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now maybe they will fix that dividend thing. but there is no question that the incentives will roll back by 10 or 15% on those two investment tax rates. no question. >> but if the dividends are fixed, did you say 25% on capital gains, i think the market will learn it live with that. if we can rework the dividend part, the market may think that is positive and think that's a risk -- >> so you might have a shock initially. but then the market will absorb the new tax rates, is that what you are saying? >> that's what i believe, certainly. then you get back into things like apple. if they raise capital gains and dividends and raise dividends up to 40% like on ordinary income, then i see this sluggish recovery, the market will interpret as that, then you run into things like coca-cola, proctor and gamble, things reviewed as safe havens, because we won't have a very good economy. >> if we don't get it done by year-end, good over the cliff, and into first quarter
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recession, art laffer thinks there is recession baked into the cake for first and second quarter. cbo says go over the cliff, we will have recession. that's bad for growth, bad for gdp and bad for profit. you have to expect another correction that might go well into the winter. >> absolutely. they make it out that it is not a big deal if we go over the fiscal cliff. but if there is a tremendous amount of uncertainty, the stock market can sell off and selling begets selling and that's a tremendous danger to wealth. many of them believe it is only up on air at this point, anyway. so i think that's an awful deal. >> we just -- i don't know. i think you got to keep your powder dry right now. i just think you have to wait and see what the reports are, what comes out of press, what spokes people say, we just don't know. but there is no question stocks are obsessing about the fiscal cliff. jim, have a great thanksgiving.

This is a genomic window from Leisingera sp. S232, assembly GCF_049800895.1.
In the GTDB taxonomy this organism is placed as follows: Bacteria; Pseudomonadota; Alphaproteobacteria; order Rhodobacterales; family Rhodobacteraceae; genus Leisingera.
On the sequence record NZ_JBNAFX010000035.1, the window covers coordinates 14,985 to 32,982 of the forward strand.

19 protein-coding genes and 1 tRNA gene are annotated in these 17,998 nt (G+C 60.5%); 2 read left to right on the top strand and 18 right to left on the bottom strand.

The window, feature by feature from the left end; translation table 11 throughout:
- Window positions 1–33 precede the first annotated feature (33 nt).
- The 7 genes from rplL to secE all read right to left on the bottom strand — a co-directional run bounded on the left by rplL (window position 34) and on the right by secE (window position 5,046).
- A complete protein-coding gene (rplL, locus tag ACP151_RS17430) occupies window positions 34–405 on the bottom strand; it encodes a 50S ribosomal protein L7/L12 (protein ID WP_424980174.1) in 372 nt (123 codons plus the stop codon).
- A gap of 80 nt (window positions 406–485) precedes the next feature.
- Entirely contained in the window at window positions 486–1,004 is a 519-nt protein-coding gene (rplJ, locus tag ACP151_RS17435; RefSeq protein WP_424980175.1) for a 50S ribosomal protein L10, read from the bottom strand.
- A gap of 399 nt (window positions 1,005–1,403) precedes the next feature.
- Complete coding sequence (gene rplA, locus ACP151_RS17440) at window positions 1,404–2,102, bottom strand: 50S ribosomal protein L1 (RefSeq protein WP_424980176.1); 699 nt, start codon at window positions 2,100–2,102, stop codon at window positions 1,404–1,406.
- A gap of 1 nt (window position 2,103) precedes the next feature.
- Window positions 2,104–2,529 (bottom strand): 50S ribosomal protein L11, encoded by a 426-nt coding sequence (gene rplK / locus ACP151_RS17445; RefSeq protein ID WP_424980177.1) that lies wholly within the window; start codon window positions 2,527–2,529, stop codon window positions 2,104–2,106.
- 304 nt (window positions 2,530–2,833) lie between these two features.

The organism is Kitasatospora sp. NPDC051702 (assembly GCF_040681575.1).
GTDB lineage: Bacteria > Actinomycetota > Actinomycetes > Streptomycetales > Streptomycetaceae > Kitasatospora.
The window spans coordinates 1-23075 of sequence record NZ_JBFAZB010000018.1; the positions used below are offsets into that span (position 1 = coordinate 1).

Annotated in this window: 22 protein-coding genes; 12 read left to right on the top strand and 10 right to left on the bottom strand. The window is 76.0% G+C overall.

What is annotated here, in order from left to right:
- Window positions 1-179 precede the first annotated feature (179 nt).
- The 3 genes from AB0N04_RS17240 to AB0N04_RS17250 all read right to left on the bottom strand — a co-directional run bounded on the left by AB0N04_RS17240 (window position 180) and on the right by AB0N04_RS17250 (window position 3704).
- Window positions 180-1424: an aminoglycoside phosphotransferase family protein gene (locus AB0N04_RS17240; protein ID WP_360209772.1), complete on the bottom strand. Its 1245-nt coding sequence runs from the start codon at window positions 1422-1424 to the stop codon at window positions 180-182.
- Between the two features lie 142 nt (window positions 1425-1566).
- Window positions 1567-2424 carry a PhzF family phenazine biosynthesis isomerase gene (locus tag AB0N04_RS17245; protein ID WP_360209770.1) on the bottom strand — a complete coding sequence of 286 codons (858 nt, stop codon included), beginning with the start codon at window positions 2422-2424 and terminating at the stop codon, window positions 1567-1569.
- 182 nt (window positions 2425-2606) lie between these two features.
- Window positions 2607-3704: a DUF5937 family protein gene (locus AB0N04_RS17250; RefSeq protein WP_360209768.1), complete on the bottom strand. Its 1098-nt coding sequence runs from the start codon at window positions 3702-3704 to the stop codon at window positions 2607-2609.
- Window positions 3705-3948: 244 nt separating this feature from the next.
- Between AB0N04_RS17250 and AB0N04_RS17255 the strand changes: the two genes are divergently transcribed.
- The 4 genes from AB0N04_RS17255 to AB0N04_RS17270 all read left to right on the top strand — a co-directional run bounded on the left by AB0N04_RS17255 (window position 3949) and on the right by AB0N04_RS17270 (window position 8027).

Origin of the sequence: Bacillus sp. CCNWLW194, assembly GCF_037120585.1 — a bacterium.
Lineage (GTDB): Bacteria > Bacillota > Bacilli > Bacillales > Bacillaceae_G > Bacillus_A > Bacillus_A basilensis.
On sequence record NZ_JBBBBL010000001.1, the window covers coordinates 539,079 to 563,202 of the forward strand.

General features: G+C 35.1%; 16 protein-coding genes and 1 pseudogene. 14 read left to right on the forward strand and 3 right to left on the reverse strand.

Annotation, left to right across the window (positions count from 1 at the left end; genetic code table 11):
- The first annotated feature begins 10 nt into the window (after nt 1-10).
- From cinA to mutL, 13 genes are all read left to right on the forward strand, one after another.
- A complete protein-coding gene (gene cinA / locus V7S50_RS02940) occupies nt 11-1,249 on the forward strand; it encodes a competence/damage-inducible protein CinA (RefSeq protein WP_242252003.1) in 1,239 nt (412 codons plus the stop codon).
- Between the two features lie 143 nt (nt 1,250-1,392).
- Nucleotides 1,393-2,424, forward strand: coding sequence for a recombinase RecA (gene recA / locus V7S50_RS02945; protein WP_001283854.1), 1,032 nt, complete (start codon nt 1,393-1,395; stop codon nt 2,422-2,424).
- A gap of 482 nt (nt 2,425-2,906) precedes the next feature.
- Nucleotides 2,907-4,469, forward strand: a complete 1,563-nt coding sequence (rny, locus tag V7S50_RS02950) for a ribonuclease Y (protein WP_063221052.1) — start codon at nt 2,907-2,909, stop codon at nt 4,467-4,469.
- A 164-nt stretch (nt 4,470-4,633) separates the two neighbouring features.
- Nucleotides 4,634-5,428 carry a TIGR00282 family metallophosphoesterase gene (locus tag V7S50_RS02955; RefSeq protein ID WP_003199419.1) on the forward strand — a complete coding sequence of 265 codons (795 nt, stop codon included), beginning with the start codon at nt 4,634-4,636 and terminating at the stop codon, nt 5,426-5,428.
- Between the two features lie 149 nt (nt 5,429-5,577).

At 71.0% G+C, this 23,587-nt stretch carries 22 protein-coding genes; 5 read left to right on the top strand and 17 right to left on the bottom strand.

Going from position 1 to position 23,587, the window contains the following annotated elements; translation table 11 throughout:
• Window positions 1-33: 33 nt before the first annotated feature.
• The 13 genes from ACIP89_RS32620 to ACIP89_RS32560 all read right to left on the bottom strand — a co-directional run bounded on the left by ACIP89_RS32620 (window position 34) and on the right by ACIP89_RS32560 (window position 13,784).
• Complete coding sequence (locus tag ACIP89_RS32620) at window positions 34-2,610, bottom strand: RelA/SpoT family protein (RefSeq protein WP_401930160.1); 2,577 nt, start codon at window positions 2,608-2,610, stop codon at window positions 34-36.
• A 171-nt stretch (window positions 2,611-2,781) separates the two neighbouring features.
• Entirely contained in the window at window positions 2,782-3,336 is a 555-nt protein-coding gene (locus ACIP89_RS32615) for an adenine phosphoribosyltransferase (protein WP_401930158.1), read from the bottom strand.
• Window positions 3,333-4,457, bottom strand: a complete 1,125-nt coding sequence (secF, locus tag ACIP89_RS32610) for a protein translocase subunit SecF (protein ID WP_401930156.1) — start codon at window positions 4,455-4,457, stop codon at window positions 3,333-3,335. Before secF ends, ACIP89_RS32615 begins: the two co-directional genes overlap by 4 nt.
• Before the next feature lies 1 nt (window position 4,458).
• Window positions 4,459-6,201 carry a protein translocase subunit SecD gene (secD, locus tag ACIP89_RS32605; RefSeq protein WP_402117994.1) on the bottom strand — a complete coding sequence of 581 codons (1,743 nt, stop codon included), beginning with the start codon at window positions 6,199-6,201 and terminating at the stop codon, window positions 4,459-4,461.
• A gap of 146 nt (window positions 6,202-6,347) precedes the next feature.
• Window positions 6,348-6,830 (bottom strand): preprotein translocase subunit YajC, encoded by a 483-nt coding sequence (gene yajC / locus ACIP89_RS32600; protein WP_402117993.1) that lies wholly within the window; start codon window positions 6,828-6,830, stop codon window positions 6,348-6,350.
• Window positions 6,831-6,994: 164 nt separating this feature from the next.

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>> you too, larry. >> thanks for coming on tonight. >> 18,000 lost jobs as hostess goes into liquidation. but the fat cats will not lose any money. wait until you hear the money they are making even as their members suffer. twins. i didn't see them coming.
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before investing. risk includes possible loss of principal. so the bankruptcy court
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approved hostess brands liquidation plan late this afternoon. the firm may still soon several brands but 15,000 workers are being terminated now. while the bakers union and families suffer, the leaders are coming out like financial band its. get this, union president frank hz pay is up and while the union lost 50% of membership. compensation, 45% rise from 182,000 in year 2000 to 262,654 in 2011. and that, according to the department of labor. now, the leaders pensions, they are a hundred percent funded and paid for by the union members. and in addition to the six-figure salaries paid it union's executive staff, both hurts and his secretary treasurer have their kids working at headquarters pulling down over 71,000 and about